Yesterday was a holiday in much of the world. For Americans, it was Memorial Day. And much of Europe, though less religious than America, nonetheless takes Pentecost as a holiday.
Here at Markets and Money, by contrast, we take no holidays…hardly any rest…nary a break. Every day there is something to be reckoned with – and always something to remember. Still, even we are in a holiday mood today…sitting in the 7:45 train from Montmorillon to Poitiers. Trouble is, the train has hit a log on the track…it looks as though a telephone pole came down in last night’s storm. Now, there are wires wrapped around the wheels. Too bad there’s no Internet signal. We’ll have to think.
People – in groups – live according to myths that they invent for themselves. Modern historians refer to these myths as national ‘narratives.’ And today is the day set aside for Americans to remember their patriotic ‘narrative.’ Founded by pilgrims, settled by pioneers, and defended with the blood of patriots, America has become what it is thanks to the sacrifices made by our ancestors – those who fought the heathen tribes to make the New World safe for people from the Old World…those who fought each other in the Civil War to decide who got to boss around whom…those who fought the Huns (twice) to make the Old World safe for democracy…and those who fought and died in all the other wars whose names, dates, and causes we can’t recall and scarcely ever talk about anymore.
“All these people sacrificed so that America could be free and independent” is the standard line. But after the British ran through the briars and fled through the brambles down in New Orleans in 1814, never was our freedom or independence really in doubt, except perhaps in the War Between the States, and then it was the side fighting for independence that lost.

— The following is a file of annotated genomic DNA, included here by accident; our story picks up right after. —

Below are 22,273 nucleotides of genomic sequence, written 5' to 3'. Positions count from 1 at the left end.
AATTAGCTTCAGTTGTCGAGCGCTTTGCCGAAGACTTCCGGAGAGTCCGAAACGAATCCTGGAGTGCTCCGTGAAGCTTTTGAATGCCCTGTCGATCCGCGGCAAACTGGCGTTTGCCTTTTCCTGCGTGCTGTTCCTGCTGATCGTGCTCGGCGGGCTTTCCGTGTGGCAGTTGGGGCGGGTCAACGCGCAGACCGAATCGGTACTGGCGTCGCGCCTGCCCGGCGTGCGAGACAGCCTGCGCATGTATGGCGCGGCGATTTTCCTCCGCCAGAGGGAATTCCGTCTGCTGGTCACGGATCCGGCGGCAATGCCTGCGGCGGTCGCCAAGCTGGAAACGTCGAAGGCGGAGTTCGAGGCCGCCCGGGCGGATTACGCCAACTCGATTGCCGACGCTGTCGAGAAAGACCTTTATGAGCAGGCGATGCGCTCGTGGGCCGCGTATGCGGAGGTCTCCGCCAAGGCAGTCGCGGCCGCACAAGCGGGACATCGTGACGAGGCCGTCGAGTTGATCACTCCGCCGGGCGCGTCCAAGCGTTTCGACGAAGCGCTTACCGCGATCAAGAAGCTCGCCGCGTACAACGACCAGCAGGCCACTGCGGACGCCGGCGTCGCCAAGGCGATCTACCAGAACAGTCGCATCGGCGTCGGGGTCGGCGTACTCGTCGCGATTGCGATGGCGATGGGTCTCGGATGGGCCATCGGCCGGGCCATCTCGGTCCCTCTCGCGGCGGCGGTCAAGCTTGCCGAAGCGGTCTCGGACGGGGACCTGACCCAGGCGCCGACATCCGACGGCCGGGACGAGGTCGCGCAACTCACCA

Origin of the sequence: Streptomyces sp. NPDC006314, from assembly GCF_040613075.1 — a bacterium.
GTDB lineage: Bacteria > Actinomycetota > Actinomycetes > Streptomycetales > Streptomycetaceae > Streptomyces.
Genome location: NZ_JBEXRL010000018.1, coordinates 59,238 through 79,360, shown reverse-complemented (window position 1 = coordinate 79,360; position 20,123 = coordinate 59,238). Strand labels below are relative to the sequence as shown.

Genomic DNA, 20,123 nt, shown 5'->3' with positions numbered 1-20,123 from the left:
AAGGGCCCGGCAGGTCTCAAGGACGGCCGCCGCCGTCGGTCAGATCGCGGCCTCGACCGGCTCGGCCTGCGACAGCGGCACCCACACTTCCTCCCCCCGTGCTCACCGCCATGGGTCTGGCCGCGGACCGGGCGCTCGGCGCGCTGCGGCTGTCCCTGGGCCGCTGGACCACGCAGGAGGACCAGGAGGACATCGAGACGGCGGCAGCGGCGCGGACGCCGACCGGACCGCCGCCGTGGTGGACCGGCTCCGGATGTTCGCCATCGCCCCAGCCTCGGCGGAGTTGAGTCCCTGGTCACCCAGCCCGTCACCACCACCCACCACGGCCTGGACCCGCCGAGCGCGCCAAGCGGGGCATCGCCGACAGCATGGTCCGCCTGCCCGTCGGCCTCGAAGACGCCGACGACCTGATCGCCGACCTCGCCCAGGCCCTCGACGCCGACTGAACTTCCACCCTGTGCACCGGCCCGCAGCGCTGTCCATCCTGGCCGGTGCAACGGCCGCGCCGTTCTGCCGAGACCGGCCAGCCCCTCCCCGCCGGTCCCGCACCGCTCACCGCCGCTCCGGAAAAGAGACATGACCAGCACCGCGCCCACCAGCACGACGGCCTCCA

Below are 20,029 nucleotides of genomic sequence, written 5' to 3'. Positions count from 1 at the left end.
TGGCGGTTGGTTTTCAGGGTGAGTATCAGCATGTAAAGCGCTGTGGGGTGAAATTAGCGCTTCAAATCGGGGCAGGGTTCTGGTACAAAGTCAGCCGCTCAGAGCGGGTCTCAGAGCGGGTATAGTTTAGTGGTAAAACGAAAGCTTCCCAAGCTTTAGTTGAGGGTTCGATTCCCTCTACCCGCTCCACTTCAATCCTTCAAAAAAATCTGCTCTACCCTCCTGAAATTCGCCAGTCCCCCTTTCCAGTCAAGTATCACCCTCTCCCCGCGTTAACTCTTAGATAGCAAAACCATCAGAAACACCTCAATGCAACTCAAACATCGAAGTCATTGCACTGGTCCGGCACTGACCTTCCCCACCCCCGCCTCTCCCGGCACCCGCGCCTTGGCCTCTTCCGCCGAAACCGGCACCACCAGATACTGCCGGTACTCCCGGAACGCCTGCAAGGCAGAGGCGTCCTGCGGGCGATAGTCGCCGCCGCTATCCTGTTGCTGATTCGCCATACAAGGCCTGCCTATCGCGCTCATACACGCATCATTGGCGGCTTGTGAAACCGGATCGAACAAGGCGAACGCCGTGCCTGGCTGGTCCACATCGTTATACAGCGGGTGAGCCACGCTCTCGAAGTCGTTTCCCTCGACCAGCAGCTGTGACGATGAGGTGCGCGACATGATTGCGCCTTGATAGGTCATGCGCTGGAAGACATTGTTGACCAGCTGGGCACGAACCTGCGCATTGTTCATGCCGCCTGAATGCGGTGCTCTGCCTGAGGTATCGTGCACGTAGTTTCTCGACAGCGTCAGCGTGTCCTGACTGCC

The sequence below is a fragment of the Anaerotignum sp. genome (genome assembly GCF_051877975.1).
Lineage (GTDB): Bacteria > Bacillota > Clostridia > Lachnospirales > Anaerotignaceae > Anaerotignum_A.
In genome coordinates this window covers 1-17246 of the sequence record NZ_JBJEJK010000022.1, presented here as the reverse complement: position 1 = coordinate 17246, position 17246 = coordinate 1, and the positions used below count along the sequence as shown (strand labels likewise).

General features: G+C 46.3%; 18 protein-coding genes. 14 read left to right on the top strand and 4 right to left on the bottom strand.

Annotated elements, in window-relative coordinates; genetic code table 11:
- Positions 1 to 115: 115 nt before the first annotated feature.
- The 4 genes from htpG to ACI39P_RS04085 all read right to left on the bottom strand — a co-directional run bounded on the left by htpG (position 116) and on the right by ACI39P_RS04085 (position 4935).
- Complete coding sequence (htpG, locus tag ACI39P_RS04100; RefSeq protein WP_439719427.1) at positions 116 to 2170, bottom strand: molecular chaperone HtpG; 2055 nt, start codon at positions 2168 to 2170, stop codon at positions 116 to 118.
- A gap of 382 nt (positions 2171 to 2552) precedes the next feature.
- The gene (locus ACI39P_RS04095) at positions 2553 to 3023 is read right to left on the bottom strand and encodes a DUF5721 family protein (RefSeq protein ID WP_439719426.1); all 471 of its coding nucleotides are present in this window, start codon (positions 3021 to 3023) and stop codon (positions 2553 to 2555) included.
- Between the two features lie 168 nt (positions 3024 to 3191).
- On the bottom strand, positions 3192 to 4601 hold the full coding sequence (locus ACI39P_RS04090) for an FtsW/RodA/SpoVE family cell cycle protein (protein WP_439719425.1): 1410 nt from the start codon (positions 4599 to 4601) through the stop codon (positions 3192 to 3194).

The French national narrative is a good deal longer. The Gallic tribes arrived in the area thousands of years ago. They booted the Celts into the corner in Brittany…and then, by the grace of God, thanks to Caesar’s defeat of Vercingetorix at Alesia, were civilised by the Romans. Of course, more Germanic tribes kept beating across the Rhine whenever the Romans turned their backs…and soon Vikings settled in Normandy and the valley of the Gironde…but civilisation, once it had taken root in Gaul, spread and flourished even among these new barbarians. Eventually, they were all turned into frogs.
Still, the smell of Rome stuck in the Gauls’ nostrils long after Rome itself was put to the torch. Driving out the English…keeping out the krauts…gradually, unrelentingly, these amalgamated Frenchmen put together their nation. It now fills the “Hexagon,” bounded by the Pyrenees, the Alps, the Rhine, the Atlantic, the Channel, and the Mediterranean – one of the most fertile, temperate, and beautiful regions in the world.
But let us return to the 50 states. If American soldiers did not really fight and die to preserve our freedom and independence, why did they fight and die? What is it that we are remembering today?
Ah…good question. We wish we had as good an answer. Instead, all we can say is that that is what people seem to do. They fight and die from time to time. And people put up monuments to them…and remember them in their national narratives. Sic transit gloria mundi.
As a group of people grows and prospers, its idea of itself changes. The original Americans seem to have been content to simply win their own independence from Britain – with French help. It was out of the question for a green little nation to challenge the great powers of Europe. That would have to wait more than a century…until the newcomer got big enough to throw its weight around. Then, it got a new idea of what it was supposed to be. No longer content to be merely a refuge for the world’s poor, wretched and ambitious…the masses yearning to be rich and free…it now proclaimed itself a world power, ready and able to reshape the planet in its own image. America would impose its will not merely from sea to shining sea, but overseas too…extending the benefits of D.C. government to the banks of the Tigris.
And so, today, we set aside a moment to remember the legion of poor souls who became fodder for these battles…including those who now sacrifice their lives in Mesopotamia on behalf of a government that should have known better.
Markets and Money